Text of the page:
TRIP SLAYMAKER ’18
In a broad sense, Into The Woods sets out to defy expectations. Worn out by centuries of homage and rebooting, Grimm’s fairy tales make a near perfect medium for subversion. When everyone thinks they know what will happen next, opportunities for shocking and meaningful changes are everywhere.
Performed between Thursday March 1 and Saturday March 3, this production of Into the Woods was a remarkable accomplishment. Though the cast was composed of an unusually high number of accomplished seniors, the task of preparing for any of these verbose and convoluted roles in scarcely over a month should daunt any performer.
The first act of the show stokes a familiar sense of playful adventure that deliberately highlights and exaggerates the sexual aspects already present in stories like “Little Red Riding Hood” and “Rapunzel,” and ends in a convenient resolution. In the second act, the story takes sharp and brutal turns that are outside of any character’s control. Some critics have compared the distant echoes and sudden death dealt by the Giant to the A.I.D.S. Crisis, which, while speculative, sheds some light onto the rest of the show and reveals connections to the era of the show’s first performances. Into The Woods suggests, with some morbidity, that “happily ever after” might be something of an impossible promise.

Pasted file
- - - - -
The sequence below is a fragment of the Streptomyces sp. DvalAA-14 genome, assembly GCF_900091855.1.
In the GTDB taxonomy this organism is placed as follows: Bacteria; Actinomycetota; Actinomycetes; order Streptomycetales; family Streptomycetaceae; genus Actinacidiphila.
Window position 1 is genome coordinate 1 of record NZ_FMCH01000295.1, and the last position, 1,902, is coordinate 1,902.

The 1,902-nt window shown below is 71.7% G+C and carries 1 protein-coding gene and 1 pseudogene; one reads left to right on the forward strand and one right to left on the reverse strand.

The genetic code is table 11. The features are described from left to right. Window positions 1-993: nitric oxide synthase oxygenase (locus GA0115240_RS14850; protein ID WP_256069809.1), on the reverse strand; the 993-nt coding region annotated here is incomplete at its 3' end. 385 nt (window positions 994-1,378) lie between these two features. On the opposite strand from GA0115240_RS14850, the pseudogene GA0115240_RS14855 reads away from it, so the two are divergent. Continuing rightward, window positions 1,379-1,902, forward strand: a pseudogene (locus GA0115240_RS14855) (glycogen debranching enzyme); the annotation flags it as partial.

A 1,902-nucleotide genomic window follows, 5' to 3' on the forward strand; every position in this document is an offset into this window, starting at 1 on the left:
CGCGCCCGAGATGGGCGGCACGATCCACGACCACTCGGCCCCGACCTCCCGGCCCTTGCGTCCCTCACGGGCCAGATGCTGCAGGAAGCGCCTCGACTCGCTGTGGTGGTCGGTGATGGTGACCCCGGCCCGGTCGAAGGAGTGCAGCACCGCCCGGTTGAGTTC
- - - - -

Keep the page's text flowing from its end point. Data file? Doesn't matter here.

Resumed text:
At the center of events is Baker and his wife, played by Cooper Jennings ’19 and Maggie Powderly ’18. Jennings brought his sharp deliveries and soulful singing voice to a critically important and well performed role as the baker, and a lot of that power comes from presence alone. But there was no character more fully realized than Powderly’s: bolstered by the appearance of unshakable confidence, her performance brought a real woman to life. Powderly emanated a casual but electric energy, and her more intense scenes, especially later ones, revealed a streak of mastery. Hers is one of those rare cases where singing and acting seem to go hand in hand.